Defines the interface for an input method that supports complex text input.
Provides methods that input methods can use to communicate with their client components or to request other services.
Defines methods that provide sufficient information about an input method to enable selection and loading of that input method.
Provides interfaces that enable the development of input methods that can be used with any Java runtime environment. Input methods are software components that let the user enter text in ways other than simple typing on a keyboard. They are commonly used to enter Japanese, Chinese, or Korean - languages using thousands of different characters - on keyboards with far fewer keys. However, this package also allows the development of input methods for other languages and the use of entirely different input mechanisms, such as handwriting recognition.
Input methods are packaged as installed extensions, as specified by the Extension Mechanism. The main JAR file of an input method must contain the file:
The file should contain a list of fully-qualified class names, one
per line, of classes implementing the
java.awt.im.spi.InputMethodDescriptor interface. Space
and tab characters surrounding each name, as well as blank lines, are
ignored. The comment character is
\u0023); on each line all characters following the
first comment character are ignored. The file must be encoded in
For example, if the fully-qualified name of the class that
java.awt.im.spi.InputMethodDesciptor for the
Foo input method is
com.sun.ime.FooInputMethodDescriptor, the file
contains a line:
The input method must also provide at least two classes: one class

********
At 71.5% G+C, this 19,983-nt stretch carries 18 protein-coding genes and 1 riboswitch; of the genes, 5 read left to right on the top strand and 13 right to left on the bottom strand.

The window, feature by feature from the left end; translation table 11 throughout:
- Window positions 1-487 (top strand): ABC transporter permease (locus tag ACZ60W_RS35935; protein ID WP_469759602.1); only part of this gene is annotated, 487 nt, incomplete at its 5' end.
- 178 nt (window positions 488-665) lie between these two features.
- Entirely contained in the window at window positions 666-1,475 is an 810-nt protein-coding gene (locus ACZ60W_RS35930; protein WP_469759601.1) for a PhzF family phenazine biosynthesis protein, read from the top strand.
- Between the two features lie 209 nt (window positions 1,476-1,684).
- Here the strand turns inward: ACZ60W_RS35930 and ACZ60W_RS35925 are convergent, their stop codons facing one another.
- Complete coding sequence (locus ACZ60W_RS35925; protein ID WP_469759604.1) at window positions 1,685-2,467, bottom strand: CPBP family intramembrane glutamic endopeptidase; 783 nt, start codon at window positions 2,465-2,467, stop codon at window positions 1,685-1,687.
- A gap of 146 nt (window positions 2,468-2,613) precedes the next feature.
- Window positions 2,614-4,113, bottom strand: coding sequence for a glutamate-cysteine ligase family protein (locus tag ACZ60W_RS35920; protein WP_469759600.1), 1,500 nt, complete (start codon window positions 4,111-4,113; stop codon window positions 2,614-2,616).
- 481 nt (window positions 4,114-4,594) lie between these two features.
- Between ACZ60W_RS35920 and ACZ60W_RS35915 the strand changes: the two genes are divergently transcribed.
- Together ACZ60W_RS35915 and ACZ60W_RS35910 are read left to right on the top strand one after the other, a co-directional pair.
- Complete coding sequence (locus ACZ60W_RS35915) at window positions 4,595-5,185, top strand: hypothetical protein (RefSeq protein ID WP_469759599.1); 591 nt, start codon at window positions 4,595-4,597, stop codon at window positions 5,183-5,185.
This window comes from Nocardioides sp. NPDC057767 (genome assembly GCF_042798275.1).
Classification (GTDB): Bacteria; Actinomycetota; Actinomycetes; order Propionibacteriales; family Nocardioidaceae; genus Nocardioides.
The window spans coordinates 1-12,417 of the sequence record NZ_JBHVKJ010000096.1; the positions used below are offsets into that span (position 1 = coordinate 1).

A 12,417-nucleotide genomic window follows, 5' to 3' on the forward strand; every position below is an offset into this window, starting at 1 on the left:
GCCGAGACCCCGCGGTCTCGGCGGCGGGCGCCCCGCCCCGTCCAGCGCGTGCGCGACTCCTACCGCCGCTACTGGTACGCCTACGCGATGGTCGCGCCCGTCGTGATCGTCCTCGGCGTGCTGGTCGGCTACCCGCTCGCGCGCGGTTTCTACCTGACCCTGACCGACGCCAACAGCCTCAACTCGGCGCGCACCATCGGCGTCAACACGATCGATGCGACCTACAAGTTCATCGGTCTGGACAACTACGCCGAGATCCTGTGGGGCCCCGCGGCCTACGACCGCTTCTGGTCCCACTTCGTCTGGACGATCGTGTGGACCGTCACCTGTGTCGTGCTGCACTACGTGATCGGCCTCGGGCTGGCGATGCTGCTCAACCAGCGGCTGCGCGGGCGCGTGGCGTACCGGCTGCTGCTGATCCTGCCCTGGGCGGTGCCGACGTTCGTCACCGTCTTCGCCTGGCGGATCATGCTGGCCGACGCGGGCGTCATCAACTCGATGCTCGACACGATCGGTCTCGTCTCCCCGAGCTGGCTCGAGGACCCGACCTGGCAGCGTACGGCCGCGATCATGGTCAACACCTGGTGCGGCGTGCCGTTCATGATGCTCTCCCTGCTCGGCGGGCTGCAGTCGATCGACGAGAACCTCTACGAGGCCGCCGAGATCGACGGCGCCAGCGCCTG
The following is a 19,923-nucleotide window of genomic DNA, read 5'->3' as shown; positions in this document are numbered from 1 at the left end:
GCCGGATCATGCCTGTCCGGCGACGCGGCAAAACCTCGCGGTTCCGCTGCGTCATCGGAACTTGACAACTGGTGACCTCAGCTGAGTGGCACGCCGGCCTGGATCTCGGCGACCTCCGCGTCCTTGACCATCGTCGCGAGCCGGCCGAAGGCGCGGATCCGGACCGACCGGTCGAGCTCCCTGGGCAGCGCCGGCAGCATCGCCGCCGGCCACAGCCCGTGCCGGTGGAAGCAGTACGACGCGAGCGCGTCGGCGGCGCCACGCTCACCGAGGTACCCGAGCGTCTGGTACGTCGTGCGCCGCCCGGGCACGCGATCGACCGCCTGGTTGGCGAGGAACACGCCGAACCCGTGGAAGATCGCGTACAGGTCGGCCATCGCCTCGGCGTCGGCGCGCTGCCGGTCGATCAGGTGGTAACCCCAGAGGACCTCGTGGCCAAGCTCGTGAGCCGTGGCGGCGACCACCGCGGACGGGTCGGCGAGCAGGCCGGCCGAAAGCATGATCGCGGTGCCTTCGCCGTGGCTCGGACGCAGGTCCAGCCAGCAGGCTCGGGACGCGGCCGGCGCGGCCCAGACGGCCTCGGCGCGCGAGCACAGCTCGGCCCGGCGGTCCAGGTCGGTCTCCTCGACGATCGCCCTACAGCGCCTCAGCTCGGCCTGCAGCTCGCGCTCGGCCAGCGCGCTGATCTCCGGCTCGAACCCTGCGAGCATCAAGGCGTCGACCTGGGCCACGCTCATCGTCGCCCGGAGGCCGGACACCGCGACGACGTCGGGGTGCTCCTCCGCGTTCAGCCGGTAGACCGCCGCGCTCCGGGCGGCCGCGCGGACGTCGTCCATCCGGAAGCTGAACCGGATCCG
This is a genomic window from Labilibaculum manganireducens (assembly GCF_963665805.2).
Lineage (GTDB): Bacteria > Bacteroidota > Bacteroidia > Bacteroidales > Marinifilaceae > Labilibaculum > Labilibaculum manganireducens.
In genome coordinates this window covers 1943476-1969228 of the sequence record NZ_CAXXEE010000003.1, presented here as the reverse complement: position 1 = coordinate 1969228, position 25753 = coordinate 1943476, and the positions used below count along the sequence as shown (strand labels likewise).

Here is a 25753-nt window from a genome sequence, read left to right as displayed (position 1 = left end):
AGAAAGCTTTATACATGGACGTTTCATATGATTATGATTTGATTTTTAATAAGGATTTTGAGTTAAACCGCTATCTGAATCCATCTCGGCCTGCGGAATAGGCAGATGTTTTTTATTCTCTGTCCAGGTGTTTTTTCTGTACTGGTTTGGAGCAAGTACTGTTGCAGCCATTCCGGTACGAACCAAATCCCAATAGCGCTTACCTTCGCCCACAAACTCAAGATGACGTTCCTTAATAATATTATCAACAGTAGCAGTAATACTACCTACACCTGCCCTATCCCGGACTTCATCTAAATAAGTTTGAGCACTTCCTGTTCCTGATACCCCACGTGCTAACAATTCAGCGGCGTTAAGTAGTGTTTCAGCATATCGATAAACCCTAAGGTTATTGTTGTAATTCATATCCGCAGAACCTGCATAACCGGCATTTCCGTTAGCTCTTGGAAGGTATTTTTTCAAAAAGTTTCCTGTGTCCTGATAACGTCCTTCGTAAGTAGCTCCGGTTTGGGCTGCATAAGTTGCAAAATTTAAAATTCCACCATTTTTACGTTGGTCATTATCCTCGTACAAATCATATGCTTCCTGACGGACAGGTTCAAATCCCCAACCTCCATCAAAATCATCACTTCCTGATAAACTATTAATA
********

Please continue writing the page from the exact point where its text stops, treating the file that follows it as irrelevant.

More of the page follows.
interface, one class implementing the
java.awt.im.spi.InputMethod interface. The input method
should separate the implementations for these interfaces, so that
loading of the class implementing
InputMethod can be
deferred until actually needed.
The input method framework will usually defer loading of input
method classes until they are absolutely needed. It loads only the
InputMethodDescriptor implementations during AWT
initialization. It loads an
when the input method has been selected.
The Java input method framework intends to support all combinations of input methods (host input methods and Java input methods) and components (peered and lightweight). However, because of limitations in the underlying platform, it may not always be possible to enable the communication between Java input methods and peered AWT components. Support for this specific combination is therefore platform dependent. In Sun's Java SE Runtime Environments, this combination is supported on Windows, but not on Solaris.
For overviews, tutorials, examples, guides, and tool documentation, please see:
For further API reference and developer documentation, see Java SE Documentation. That documentation contains more detailed, developer-targeted descriptions, with conceptual overviews, definitions of terms, workarounds, and working code examples.
Copyright © 1993, 2014, Oracle and/or its affiliates. All rights reserved.